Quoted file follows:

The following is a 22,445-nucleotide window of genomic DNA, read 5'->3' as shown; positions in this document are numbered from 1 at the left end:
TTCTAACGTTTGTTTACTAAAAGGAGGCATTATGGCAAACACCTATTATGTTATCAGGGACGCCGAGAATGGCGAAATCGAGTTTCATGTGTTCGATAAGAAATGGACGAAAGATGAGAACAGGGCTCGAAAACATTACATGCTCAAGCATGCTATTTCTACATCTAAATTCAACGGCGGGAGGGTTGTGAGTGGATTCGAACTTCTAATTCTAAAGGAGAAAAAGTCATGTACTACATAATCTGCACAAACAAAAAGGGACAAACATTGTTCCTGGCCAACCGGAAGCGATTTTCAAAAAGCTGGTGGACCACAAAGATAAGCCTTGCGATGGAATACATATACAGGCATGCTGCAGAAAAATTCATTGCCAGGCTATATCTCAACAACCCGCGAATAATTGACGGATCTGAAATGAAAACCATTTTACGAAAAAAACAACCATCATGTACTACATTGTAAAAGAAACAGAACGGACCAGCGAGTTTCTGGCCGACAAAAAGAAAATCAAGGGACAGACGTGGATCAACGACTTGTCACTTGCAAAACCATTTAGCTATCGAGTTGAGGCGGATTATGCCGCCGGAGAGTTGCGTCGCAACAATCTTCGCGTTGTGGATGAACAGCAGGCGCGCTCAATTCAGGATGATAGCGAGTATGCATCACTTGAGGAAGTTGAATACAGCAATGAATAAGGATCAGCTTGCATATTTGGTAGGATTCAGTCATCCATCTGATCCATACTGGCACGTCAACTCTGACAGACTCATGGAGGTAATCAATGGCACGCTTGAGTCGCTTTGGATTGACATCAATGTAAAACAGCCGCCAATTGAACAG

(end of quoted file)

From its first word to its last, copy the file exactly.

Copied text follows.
The following is a 22,445-nucleotide window of genomic DNA, read 5'->3' as shown; positions in this document are numbered from 1 at the left end:
TTCTAACGTTTGTTTACTAAAAGGAGGCATTATGGCAAACACCTATTATGTTATCAGGGACGCCGAGAATGGCGAAATCGAGTTTCATGTGTTCGATAAGAAATGGACGAAAGATGAGAACAGGGCTCGAAAACATTACATGCTCAAGCATGCTATTTCTACATCTAAATTCAACGGCGGGAGGGTTGTGAGTGGATTCGAACTTCTAATTCTAAAGGAGAAAAAGTCATGTACTACATAATCTGCACAAACAAAAAGGGACAAACATTGTTCCTGGCCAACCGGAAGCGATTTTCAAAAAGCTGGTGGACCACAAAGATAAGCCTTGCGATGGAATACATATACAGGCATGCTGCAGAAAAATTCATTGCCAGGCTATATCTCAACAACCCGCGAATAATTGACGGATCTGAAATGAAAACCATTTTACGAAAAAAACAACCATCATGTACTACATTGTAAAAGAAACAGAACGGACCAGCGAGTTTCTGGCCGACAAAAAGAAAATCAAGGGACAGACGTGGATCAACGACTTGTCACTTGCAAAACCATTTAGCTATCGAGTTGAGGCGGATTATGCCGCCGGAGAGTTGCGTCGCAACAATCTTCGCGTTGTGGATGAACAGCAGGCGCGCTCAATTCAGGATGATAGCGAGTATGCATCACTTGAGGAAGTTGAATACAGCAATGAATAAGGATCAGCTTGCATATTTGGTAGGATTCAGTCATCCATCTGATCCATACTGGCACGTCAACTCTGACAGACTCATGGAGGTAATCAATGGCACGCTTGAGTCGCTTTGGATTGACATCAATGTAAAACAGCCGCCAATTGAACAG